What’s wrong with the American vacation?

 

Over the past few weeks, I’ve been in four different countries, three of them for the first time. I’ve flown, taken long distance trains over mountain passes, rented a car and driven around (and around and around) fjords, stayed in hole-in-the-walls and $350-per-night hotels (the latter on points, of course), and in general have seen and experience so much greatness that Europe has to offer.

And yet, I have the suspicion that I’ve done it all wrong.

Vacation days

The following scenario is not too unlikely: An American, a European, and an Australian are sitting together in a hostel somewhere in Europe. They are all about to fly home to their various homes, and decide to compare notes on their travels. Interestingly enough, they find that they all went to the exact same places.

The Australian mentions how she took off from Melbourne six months ago. The European says that he went through the same itinerary in only three months. The American, a bit sheepishly, admits that he did it all in two weeks.

Get away if you can

It is not news that Americans get less vacation in their jobs than many other places. In fact, the US is the only advanced nation that doesn’t guarantee employees any paid vacation time, as compared to Europe’s 20. Depending on what source you consult, the average paid vacation amount per employee is in the 10-16 range. Assuming the number isn’t zero, of course.

This lack of vacation creates a scarcity problem: with the desire to see the world presumed equal among all peoples, how do Americans manage that effectively?

A common answer is the “whirlwind.” When overseas trips are involved, this involves flying overseas and seeing as much as humanly possible.

But I wonder if this makes sense. Having spent an average of 3 days in each of the places I’ve been to, what have I really seen? I feel like I’ve been viewing everything at full speed, even when I’ve been just walking around. And after so many different places, especially when in the vaguely same geographic area, I will admit that some of the details tend to blur together. (Was that old town area I liked so much in Stockholm or Gothenburg? Or Oslo?)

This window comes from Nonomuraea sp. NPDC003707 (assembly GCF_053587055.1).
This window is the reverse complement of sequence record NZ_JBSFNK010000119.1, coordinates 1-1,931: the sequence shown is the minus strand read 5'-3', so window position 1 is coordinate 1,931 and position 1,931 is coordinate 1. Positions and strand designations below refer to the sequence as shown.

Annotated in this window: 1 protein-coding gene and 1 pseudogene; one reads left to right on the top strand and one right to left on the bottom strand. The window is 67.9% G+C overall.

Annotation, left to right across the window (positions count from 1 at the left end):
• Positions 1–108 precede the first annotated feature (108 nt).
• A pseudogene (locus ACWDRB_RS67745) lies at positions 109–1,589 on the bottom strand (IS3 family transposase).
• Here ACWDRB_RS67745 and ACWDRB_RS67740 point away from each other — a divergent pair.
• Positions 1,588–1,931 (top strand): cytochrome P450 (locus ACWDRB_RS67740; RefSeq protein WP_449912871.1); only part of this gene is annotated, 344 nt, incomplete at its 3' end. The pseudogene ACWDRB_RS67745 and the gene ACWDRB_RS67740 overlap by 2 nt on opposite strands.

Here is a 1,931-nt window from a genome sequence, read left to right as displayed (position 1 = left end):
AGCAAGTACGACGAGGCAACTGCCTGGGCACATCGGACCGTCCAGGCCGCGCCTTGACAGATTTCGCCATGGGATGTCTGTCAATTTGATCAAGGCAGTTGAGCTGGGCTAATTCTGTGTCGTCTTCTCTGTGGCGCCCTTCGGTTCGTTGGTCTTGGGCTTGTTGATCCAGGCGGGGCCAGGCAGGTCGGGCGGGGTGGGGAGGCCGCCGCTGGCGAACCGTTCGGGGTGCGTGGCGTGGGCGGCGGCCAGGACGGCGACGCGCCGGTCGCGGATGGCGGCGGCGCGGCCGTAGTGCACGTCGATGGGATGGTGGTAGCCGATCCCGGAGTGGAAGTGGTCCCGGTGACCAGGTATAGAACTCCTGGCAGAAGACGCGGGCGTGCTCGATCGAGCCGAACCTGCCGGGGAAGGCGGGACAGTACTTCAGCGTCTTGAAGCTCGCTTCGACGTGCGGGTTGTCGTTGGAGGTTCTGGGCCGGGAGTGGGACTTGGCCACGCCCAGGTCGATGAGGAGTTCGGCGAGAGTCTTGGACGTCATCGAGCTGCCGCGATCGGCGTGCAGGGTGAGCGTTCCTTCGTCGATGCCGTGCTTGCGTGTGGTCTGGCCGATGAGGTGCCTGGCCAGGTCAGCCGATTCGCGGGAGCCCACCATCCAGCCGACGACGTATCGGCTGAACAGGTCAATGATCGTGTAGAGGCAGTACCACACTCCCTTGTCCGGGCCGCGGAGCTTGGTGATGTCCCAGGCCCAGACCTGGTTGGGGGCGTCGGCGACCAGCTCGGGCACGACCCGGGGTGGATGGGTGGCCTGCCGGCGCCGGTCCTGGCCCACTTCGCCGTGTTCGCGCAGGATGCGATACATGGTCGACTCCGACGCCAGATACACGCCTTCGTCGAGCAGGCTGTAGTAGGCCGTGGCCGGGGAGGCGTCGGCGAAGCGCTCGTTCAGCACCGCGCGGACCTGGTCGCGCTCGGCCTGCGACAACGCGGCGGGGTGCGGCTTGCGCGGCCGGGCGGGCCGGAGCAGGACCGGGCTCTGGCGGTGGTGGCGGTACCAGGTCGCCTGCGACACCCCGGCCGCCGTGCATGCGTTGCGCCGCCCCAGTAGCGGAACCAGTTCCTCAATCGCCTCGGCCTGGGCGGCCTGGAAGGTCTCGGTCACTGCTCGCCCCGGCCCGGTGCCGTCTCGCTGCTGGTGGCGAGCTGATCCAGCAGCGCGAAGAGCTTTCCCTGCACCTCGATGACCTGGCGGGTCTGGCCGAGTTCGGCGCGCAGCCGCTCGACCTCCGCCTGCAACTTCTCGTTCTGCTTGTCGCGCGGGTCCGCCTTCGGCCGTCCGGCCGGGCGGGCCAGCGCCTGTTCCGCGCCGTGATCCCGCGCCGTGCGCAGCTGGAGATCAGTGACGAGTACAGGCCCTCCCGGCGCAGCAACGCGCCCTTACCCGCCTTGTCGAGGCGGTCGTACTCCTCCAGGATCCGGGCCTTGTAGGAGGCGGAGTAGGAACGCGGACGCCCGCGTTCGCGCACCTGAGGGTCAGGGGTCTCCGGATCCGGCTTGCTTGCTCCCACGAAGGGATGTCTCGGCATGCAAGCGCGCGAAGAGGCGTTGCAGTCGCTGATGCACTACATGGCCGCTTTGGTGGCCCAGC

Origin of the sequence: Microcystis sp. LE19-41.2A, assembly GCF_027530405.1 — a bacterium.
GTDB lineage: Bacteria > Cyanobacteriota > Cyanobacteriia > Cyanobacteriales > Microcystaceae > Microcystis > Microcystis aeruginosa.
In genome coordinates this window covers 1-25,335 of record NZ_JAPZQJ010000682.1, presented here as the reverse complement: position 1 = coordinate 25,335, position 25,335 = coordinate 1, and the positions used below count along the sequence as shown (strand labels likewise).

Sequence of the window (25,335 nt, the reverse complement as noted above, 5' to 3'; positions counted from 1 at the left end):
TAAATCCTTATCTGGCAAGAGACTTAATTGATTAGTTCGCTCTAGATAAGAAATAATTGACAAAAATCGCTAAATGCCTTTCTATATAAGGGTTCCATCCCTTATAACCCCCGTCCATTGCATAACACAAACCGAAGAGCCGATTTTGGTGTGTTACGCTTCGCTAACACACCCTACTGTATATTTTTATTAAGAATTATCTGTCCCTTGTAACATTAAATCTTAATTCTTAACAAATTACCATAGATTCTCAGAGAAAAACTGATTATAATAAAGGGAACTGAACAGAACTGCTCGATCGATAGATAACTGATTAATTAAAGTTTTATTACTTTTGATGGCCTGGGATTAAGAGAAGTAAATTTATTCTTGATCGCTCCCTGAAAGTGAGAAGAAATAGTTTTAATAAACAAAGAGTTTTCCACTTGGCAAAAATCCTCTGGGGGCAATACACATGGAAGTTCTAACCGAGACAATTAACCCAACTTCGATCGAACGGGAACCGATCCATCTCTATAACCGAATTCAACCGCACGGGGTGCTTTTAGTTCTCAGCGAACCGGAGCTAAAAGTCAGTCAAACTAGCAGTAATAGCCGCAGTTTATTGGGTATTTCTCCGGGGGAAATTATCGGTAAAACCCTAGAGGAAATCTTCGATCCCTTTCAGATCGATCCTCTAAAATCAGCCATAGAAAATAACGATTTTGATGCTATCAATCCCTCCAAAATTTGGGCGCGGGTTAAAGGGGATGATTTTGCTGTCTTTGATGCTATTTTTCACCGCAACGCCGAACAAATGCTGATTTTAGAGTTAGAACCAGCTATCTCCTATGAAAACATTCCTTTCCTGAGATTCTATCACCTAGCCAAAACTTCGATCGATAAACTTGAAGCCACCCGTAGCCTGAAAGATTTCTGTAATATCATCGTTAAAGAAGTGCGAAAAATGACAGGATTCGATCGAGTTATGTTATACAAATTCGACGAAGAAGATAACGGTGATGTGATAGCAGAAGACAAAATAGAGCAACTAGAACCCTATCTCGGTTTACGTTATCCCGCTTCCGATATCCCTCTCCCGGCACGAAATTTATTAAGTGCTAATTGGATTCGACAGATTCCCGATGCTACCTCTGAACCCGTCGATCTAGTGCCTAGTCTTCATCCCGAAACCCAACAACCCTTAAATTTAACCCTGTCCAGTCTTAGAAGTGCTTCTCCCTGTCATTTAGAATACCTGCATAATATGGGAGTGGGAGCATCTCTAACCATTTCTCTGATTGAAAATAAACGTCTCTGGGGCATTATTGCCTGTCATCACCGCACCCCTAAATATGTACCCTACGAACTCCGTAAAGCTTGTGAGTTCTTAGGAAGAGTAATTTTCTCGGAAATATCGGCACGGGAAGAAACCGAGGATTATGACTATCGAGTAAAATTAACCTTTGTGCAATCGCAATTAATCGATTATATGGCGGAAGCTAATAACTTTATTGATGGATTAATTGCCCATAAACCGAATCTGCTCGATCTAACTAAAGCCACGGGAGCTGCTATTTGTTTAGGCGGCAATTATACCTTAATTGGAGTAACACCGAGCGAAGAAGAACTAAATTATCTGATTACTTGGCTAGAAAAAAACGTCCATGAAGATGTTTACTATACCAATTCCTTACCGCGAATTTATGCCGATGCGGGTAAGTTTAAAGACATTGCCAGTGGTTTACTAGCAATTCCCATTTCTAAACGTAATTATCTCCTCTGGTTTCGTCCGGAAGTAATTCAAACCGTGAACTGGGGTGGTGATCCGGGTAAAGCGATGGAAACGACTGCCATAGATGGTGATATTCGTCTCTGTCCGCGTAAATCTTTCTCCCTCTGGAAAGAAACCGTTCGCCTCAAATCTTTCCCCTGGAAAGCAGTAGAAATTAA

I once read that you can’t really get into the full swing of a place until you’ve been there for at least a few weeks. By that point, you can (as I’d put it) “stop going and start stopping.” Life doesn’t become a series of cities seen through drive-by, but instead you learn the pace of a city, and perhaps discover your own favorite places not found in Lonely Planet. This would certianly lead to less fatigue.

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Time not wasted

Ultimately though, what I’ve come to feel is that these types of tours are in fact not a waste of time: they are merely the first part of a series. As there is never enough time in life to go everywhere, we need curation; we need to know which places to spend time in. Books like Lonely Planet and the like help us do this up to a point, but as Henry Rollins once said, “you never know unless you go. You have to bust a [National] Geographic move.”

So I can consider this trip a kind of curation. I know that I want to see more of Bergen in Norway and its surrounding areas. (For more on Bergen’s serene beauty, watch this video by Kings of Convenience.) I want to see much more of Iceland, especially along the ring road and the eastern side of the country. And I also now have places that I know I don’t need to go back to.

Is this curation always accurate? Surely not, but it’s all we have. And until we all become responsible for our own income in a way that allows us to spend more time abroad, it’s the best we’ve got. Either that, or move to Australia.

But enough about me. Do you try to see too much on your trips abroad?

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